by Matthew H. Paden, DPM
It could be because they are so far away from our eyes that we don’t think about them much, but feet are just as susceptible to disease and infirmity as any other part of our bodies. Arguably, they could be even more so because of all the pressure they bear day in and day out from our weight. While you may not think about cancer in your foot, it is certainly a possibility.
Most often the condition will affect the skin, although tumors and bone cancer can also occur. If you take care to use sunscreen on your feet—good for you. However, know that not all types of this disease are caused by sun exposure. They can occur because of viruses or exposure to toxic chemicals, and can also be the result of inflammation or inherited traits. Find out more about the different types of skin cancer below.
Basal Cell Carcinoma
This type is more often related to sun exposure and we get a lot of that in Colorado. While it may not appear as quickly on the feet as your face, but is a risk nonetheless. It will present as small, shiny white patches, or look like a sore that oozes and crusts over. It grows slowly and doesn’t usually spread or metastasize to other tissues. Therefore it is easy to treat with either surgery or radiation and is rarely life threatening.
Squamous Cell Carcinoma
Like basal cell, these foot lesions normally appear on areas exposed to the sun, but unlike it, they can spread to other areas on your body. It may start as a small red patch with scales and resemble a fungal infection, eczema, or some other infection in the feet. It will get worse if not treated, and you may end up with larger red, scaly patches or ulcers that can crack and bleed.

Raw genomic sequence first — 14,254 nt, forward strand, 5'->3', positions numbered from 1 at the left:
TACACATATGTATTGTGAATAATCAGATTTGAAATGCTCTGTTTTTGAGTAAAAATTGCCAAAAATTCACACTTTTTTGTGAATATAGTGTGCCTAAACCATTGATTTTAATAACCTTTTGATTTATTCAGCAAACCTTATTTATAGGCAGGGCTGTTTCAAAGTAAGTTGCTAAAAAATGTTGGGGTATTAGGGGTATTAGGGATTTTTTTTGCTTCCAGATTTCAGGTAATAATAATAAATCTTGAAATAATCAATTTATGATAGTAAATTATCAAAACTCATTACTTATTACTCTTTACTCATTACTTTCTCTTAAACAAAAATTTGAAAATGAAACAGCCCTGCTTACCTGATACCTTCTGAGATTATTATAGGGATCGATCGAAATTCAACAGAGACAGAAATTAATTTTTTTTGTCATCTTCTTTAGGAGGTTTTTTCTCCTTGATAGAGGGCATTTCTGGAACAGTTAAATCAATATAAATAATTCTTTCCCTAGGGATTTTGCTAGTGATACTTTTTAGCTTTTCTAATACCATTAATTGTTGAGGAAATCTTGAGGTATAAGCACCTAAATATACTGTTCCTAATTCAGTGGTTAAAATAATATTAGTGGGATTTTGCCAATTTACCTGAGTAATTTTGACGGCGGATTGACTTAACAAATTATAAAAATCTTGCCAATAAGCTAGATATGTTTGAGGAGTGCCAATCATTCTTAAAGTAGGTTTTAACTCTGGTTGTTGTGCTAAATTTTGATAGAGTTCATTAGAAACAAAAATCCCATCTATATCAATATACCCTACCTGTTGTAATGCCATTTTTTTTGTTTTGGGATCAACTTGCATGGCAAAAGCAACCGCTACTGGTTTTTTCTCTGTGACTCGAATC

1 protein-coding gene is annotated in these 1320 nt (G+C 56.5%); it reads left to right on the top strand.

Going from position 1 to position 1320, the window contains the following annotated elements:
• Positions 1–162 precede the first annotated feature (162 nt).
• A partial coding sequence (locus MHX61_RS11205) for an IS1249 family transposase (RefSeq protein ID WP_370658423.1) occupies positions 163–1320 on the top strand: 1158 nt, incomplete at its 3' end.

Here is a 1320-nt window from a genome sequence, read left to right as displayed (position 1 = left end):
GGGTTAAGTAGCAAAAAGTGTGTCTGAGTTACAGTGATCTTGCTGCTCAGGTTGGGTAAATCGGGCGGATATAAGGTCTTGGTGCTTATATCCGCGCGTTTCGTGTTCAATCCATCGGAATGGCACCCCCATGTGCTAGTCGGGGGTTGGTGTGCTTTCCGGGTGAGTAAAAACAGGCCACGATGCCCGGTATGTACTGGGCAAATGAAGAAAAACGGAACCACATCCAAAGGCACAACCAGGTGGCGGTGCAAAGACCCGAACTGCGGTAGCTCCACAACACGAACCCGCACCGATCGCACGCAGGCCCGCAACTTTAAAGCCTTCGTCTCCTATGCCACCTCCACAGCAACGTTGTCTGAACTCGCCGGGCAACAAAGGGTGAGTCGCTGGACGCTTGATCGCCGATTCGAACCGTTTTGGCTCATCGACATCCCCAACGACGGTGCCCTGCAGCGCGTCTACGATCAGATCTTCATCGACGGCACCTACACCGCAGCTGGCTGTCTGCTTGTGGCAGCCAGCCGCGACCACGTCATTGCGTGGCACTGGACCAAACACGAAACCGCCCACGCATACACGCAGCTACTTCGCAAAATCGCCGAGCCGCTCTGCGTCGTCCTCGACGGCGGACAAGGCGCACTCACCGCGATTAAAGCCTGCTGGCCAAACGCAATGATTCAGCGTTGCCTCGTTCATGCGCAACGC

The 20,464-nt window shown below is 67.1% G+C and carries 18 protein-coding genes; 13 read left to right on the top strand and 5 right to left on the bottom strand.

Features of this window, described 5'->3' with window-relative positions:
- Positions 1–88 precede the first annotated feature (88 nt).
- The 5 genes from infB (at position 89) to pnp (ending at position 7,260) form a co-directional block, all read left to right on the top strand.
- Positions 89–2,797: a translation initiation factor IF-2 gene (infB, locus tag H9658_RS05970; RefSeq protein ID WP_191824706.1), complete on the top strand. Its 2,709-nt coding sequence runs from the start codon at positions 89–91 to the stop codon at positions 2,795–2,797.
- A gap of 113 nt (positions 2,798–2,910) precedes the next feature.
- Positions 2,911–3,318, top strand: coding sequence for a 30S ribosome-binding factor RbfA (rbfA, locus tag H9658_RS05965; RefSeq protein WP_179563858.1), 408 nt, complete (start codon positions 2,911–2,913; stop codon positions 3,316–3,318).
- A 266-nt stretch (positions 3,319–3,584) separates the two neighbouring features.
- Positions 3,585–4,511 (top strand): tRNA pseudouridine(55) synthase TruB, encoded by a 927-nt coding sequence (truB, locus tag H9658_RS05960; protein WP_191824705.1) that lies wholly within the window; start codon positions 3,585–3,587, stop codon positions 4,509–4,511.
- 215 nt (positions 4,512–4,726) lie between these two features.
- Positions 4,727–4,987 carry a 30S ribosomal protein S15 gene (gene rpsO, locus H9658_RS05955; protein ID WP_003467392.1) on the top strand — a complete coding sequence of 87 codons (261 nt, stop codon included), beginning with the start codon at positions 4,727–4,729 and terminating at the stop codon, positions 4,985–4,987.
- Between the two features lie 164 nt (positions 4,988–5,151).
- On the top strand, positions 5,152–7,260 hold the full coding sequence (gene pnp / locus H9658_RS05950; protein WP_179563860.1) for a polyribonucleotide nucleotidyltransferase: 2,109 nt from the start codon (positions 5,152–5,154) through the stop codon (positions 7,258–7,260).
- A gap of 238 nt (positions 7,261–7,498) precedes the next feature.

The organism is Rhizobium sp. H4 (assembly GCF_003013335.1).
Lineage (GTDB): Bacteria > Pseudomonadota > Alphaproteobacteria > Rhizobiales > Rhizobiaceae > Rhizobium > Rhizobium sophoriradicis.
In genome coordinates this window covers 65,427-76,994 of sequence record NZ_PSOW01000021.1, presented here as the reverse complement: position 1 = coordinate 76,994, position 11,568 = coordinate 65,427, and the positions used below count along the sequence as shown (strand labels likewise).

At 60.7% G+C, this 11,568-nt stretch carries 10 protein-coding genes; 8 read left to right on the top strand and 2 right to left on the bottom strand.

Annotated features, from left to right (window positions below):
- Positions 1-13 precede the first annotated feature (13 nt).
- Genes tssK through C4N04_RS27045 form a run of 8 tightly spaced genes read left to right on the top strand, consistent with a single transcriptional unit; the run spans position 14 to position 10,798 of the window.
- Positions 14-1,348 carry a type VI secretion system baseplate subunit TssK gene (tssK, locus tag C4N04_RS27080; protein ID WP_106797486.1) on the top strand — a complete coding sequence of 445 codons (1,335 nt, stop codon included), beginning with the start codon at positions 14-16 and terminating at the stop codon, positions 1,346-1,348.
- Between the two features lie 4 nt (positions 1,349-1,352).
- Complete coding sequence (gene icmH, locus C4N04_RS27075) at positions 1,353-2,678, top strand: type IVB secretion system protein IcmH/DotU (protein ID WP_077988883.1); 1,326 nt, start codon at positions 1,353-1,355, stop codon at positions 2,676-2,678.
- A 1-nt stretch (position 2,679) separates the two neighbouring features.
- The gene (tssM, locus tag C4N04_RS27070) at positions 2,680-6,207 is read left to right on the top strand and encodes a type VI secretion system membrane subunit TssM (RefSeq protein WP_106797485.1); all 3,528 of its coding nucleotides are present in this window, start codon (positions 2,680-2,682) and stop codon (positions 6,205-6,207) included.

This cancer in your foot is more aggressive and normally occurs as one of the following classifications:
- SSM—superficial spreading melanoma—is the most common (about 70% of all melanomas). It usually starts as a mole on the front of the lower legs or feet that begins to change. It spreads along the surface skin first, and then grows deeper into the layers underneath.
- ALM—acral lentiginous melanoma—occurs more often in dark-skinned populations and on the sole of the foot or around the nails. It can also occur under the nail, which means you may mistake it for something else. It may look like a bruise, blood blister, or a brownish-black spot on your skin and have a streaky appearance. It also begins in the outer layers of the skin and gradually moves inward.
Other conditions can mimic melanoma, such as having several dark moles, or seborrheic keratosis lesions on the sole of your foot. That’s why it is so important to have an expert podiatrist like our staff at Rocky Mountain Foot & Ankle Center look at any skin irregularity on your feet.
Spots on Your Feet? Don’t Delay—Call Today
Catching cancer on the feet early is the best way to defeat it, so check your feet often and call us at the first sign of trouble. You can reach either our Golden or Wheat Ridge, CO, office with the same phone number – (303) 423-2520 – or simply request an appointment through our contact page. We want to help you keep your feet healthy and ready to serve you through the rest of your life.